Marketing teams use Excel for competitor analysis, budget planning, sponsorship tracking etc. While large marketing teams at larger companies have access to specialized software to manage their processes, several marketing department at smaller companies rely on pivot tables and graphs for the same. Pivot tables enable them to summarize sales figures strengthening decision making efforts.
Excel is the go-to tool for simple scheduling use cases. For e.g. one can create weekly worksheets for conference room availability for employee to book to use for meetings, so that everyone is aware of when the room is available and they can book for meetings that do not clash.
Excel spreadsheets have built-in functionality to streamline inventory systems. With ready-to-use templates for inventory management, it is easy to get started: make complex calculations, group sheets, filter results and set up alerts. For operations heavy companies, inventory management is the backbone and Excel is a low-cost and easy-to-use solution.
Human Resources Planning
Workforce planning is extremely data-focused, and Excel templates can help to think ahead strategically. Excel can help visualize your workforce and use the data to understand what changes need to made in the long and short term. Custom reports enable HR to keep tabs on the pulse of the organization and track key metrics.
Drawbacks of Excel:
- Cannot deal with huge volumes of data: The point at which using Excel becomes an unpleasant experience is probably around 10k records, which is when it starts becoming slow.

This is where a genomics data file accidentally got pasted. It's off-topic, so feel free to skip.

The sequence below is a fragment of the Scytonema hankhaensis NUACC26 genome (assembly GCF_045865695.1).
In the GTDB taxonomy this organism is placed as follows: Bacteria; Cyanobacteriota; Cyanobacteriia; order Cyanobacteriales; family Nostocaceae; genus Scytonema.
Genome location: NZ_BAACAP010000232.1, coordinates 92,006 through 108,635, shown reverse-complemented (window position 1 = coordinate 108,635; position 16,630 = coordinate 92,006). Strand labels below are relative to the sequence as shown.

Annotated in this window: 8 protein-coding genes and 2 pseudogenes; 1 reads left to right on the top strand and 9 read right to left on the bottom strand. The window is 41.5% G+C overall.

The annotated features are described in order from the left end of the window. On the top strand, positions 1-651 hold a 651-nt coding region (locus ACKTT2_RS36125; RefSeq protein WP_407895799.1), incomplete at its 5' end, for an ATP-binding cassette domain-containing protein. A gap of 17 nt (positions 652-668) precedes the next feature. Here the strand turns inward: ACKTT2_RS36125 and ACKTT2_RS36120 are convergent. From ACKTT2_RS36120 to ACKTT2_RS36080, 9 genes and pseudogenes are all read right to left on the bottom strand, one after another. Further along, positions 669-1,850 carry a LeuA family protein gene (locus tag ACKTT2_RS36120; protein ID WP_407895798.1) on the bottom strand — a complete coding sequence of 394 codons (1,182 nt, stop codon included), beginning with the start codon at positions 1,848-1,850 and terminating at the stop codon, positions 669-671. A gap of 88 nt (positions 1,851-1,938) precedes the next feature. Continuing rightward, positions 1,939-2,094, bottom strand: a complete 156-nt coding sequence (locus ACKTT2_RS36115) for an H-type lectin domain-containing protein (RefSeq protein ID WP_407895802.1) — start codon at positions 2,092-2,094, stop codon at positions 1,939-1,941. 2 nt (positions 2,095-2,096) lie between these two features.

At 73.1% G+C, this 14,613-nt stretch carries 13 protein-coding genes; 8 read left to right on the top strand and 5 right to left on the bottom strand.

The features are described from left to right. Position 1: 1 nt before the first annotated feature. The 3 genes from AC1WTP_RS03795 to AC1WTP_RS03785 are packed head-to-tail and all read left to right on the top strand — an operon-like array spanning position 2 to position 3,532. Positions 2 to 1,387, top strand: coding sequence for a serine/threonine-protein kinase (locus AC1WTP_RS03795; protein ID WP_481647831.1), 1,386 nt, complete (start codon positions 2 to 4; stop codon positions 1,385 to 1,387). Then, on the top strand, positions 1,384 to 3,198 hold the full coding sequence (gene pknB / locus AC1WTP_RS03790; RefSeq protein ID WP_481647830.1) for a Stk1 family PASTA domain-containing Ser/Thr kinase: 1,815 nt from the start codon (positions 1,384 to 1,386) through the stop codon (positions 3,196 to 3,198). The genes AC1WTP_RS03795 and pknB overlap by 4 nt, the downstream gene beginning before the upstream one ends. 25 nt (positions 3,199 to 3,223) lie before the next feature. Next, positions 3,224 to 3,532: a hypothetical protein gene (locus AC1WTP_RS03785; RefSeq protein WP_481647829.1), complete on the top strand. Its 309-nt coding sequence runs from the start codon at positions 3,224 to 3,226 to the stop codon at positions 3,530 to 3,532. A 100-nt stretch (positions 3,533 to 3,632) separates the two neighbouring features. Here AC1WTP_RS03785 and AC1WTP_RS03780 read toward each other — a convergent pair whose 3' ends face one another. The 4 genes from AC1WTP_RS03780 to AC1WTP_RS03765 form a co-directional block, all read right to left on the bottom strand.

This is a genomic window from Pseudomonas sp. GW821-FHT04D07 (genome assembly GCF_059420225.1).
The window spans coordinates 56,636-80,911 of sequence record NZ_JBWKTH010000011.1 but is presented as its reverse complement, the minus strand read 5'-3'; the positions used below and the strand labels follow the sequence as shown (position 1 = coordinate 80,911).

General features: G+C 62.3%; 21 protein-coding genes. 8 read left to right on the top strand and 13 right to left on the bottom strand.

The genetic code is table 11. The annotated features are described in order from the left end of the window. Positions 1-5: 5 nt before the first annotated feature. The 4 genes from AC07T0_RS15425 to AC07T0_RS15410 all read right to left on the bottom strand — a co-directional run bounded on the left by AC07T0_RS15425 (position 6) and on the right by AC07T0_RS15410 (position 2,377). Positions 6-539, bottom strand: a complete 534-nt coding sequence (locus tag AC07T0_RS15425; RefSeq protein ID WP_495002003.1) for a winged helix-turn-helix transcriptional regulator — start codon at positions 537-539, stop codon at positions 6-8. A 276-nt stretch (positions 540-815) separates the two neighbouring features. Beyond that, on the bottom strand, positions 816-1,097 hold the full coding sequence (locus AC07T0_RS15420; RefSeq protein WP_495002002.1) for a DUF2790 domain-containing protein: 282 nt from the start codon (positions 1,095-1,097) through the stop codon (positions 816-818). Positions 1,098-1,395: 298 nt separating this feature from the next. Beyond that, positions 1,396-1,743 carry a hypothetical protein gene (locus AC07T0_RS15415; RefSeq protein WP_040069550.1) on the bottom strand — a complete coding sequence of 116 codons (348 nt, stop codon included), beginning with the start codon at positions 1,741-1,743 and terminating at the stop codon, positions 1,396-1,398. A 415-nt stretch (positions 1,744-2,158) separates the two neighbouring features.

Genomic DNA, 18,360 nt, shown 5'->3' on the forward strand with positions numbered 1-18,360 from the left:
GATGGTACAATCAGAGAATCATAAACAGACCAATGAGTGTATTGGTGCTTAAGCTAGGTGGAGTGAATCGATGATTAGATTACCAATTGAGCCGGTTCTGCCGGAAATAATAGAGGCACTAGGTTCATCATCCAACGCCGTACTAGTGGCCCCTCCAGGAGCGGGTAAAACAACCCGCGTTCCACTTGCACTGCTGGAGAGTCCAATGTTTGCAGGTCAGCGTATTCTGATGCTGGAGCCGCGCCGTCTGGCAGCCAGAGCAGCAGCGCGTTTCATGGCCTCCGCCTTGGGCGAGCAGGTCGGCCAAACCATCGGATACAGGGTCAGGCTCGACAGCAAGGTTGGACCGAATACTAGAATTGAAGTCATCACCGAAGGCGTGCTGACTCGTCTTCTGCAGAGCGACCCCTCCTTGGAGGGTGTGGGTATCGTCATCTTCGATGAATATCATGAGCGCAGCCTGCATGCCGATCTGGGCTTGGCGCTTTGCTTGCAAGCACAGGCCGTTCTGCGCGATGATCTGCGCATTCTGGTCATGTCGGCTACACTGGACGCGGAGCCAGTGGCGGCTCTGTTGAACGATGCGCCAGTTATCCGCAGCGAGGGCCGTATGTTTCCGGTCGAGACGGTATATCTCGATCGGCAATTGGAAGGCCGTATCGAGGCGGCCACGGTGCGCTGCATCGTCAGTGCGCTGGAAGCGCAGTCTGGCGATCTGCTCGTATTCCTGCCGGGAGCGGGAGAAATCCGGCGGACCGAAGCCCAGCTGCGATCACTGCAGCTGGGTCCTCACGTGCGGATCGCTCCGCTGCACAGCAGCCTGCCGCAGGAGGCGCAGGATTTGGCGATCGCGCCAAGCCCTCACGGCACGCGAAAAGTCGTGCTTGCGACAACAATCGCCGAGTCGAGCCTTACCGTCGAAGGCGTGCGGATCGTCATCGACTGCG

- Flexibility and collaboration have their disadvantages: While flexibility is one of the major reasons Excel has become as popular as it is, it also comes with a price. Editing data and changing formulas and erasing data is simple, which makes it harder to track, and mistakes become more difficult to spot. When using Excel for business critical applications like finance and accounting, one needs to be very careful. You might have heard of J. P. Morgan Chase's $2 billion spreadsheet mistake that was compounded because one erroneous calculation was fed into a chain of calculations.
- Search and filtering options are limited: While Excel is a powerful tool for looking up and filtering data, it does have some limitations and is not as advanced as SQL. That being said, Excel filters are good enough for most use cases.
- VBA is not scalable: Excel's implementation of a programming language makes it easier for you to implement automation and avoid repetitive tasks, complex business use cases require a modern programming language for scalability.
Excel is here to stay
With almost 1B users globally, Excel is the #1 platform for analyzing data, finding information, creating charts and presenting reports. The simple user interface, intuitive workflow, and lack of need for technical know-how is what prevents endless attempts by other tools to replace Excel futile. Microsoft has invested heavily to keep Excel the king of BI, making sure it is feature-rich while still being simple to use.